Last year, I discovered the genre of magical realism. I had never heard of it before and didn’t know anything about it. It’s a genre that came from Latin America and features stories that are filled with magic. It was the first time I’ve truly dived into Hispanic literature, and I loved it. If you’re lacking good Hispanic literature like I once was, here are five wonderful books selected by myself and my co-author Sisel Gelman to get you started!
1. “So Far From God” by Ana Castillo selected by Emma Elenes
Written by Chicana author Ana Castillo, “So Far From God” is the story of a single mother and her four daughters. Each daughter’s life is filled with strife their mother can do little about.
Castillo just really hones in on the struggles of being a woman, particularly a Chicana.
When I read this novel, I was drawn to the character of Esperanza, the eldest daughter. As the eldest daughter of a Mexican family myself, I related to Esperanza’s struggle to always be the responsible daughter.
This book has stuck with me. It’s a great example of the magical realism genre which is known for mixing magic and reality until the two are indistinguishable.
2. “Labyrinth Lost” by Zoraida Córdova selected by Emma Elenes
“Labyrinth Lost” is a dark fantasy that takes you through a Wonderland-like world where nothing quite makes sense. It’s a run read and is the first in a series titled “Brooklyn Brujas.”
Alex, a young “bruja,” tries to find a way to rid herself of her magic. The ritual she performs backfires and causes her entire family to disappear, forcing her to venture to Los Lagos, a mysterious and dangerous realm. I loved the otherworldliness Córdova conveys throughout this realm. It runs on different rules than the human world to which Alex is accustomed.
Alex sees her magic as a burden. This reflects how Latinos in the United States feel about their ancestry when they’re teens. I myself always struggled with feeling Latino enough for my family and feeling American enough for the world.
Author Zoraida Córdova is Ecuadorian-American and won an International Latino Book Award for “Labyrinth Lost.” I highly recommend this book to anyone who loves dark fantasies and magical worlds.
3. “Mexican Gothic” by Silvia Moreno-Garcia selected by Emma Elenes
I’m gonna be real and say that this is my favorite book on the list. I just absolutely love horror and this novel got me into gothic horror.
“Mexican Gothic” follows Noemi as she leaves Mexico City to go check in on her recently-wed cousin. Author Moreno-Garcia is originally from Mexico but moved to Canada when she was 27. Her love of history and context is clear in “Mexican Gothic.” This book handles themes of colonialism and white supremacy and examines how these old systems still have repercussions today.
The monster in the novel serves as an excellent metaphor for the themes the author wants to convey, but I won’t say more to avoid spoilers. When I first read “Mexican Gothic,” I meant to pace myself. I tend to tear through books in one sitting but the mystery kept pulling me back.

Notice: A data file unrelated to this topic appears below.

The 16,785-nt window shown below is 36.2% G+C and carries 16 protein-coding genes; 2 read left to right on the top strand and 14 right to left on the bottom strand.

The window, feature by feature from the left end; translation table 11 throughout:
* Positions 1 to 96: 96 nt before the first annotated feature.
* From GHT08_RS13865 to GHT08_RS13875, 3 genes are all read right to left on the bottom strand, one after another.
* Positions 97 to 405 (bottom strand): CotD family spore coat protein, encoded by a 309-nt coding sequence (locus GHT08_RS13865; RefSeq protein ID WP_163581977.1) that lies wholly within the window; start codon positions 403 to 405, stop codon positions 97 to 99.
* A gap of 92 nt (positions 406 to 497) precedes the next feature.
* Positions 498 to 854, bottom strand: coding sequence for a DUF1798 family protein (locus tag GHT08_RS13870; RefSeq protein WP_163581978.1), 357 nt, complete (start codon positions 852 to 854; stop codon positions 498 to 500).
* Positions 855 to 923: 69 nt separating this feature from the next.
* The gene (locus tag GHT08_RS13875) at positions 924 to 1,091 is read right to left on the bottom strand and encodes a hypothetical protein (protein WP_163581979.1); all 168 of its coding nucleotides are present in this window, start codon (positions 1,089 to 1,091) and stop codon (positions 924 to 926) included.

Moreno-Garcia does an excellent job of creating a creepy and beautiful atmosphere that puts readers right into Noemi’s headspace as she tries to decipher the many mysteries before her.
4. “Como Agua Para Chocolate” by Laura Esquivel selected by Sisel Gelman
Calling all lovers of Magical Realism! This short novel follows Mamá Elena and her three daughters — Rosaurio, Gertrudis, and Tita — as they fight to survive the Mexican Revolution.
This family has a tradition that the youngest daughter cannot marry, and is forced to take care of her mother until her death. This resigns Tita to a life without love or any personal aspirations. That is until she meets Pedro and they fall in love.
“Como Agua Para Chocolate” includes classic Mexican recipes in every chapter. These recipes reveal the inner world of our characters — in addition to the culture of the time. The recipes highlight the importance of food as a catalyst for community, emotion, and female empowerment.
Food gives Tita the opportunity and the space to discover herself, to love others passionately, to fight for the values she believes in, and to reimagine how to cure the world’s evil with traditions.
This novel also criticizes marginalization, racism, and anti-feminist practices within the augmented reality of magical realism.
“Como Agua Para Chocolate” has some incredibly erotic moments, full of tasteful sensuality and a well-developed love triangle.
5. “Batallas en el Desierto” by José Emilio Pacheco selected by Sisel Gelman
I read this novella in high school, and I still think about it often. Carlos, an elderly narrator, recounts his childhood in Mexico City in the ‘50s and what it was like to fall in love with the mother of his best friend.
And of course, what it was like to deal with her rejection.
This book is much more than its simple plotline. It is an exploration of post-WWII politics and the beginning of globalization — specifically, modern USA neo-colonialism and neo-imperialism. At one point in the novella, Carlitos and Jim — whose father is American — are offered a snack by Jim’s mother, Mariana.
The snack in question? A ham sandwich with Kraft cheese. Carlitos had never had Kraft cheese before because it was an expensive American import. Mexico would be changing soon — as the nation modernized and the US began to share its culture with its neighbor — and “Batallas en el Desierto” captures that moment of transition perfectly.
This novel also tackles themes of tradition by emphasizing the dangers of dogmatic Catholicism; themes of modernization by raising questions on how children are diagnosed with psychological disorders; and themes of slut-shaming by showing how a simple rumor can ruin a person’s reputation.
An absolute classic that many Mexican parents love. You will feel tenderness towards “Batallas en el Desierto” too!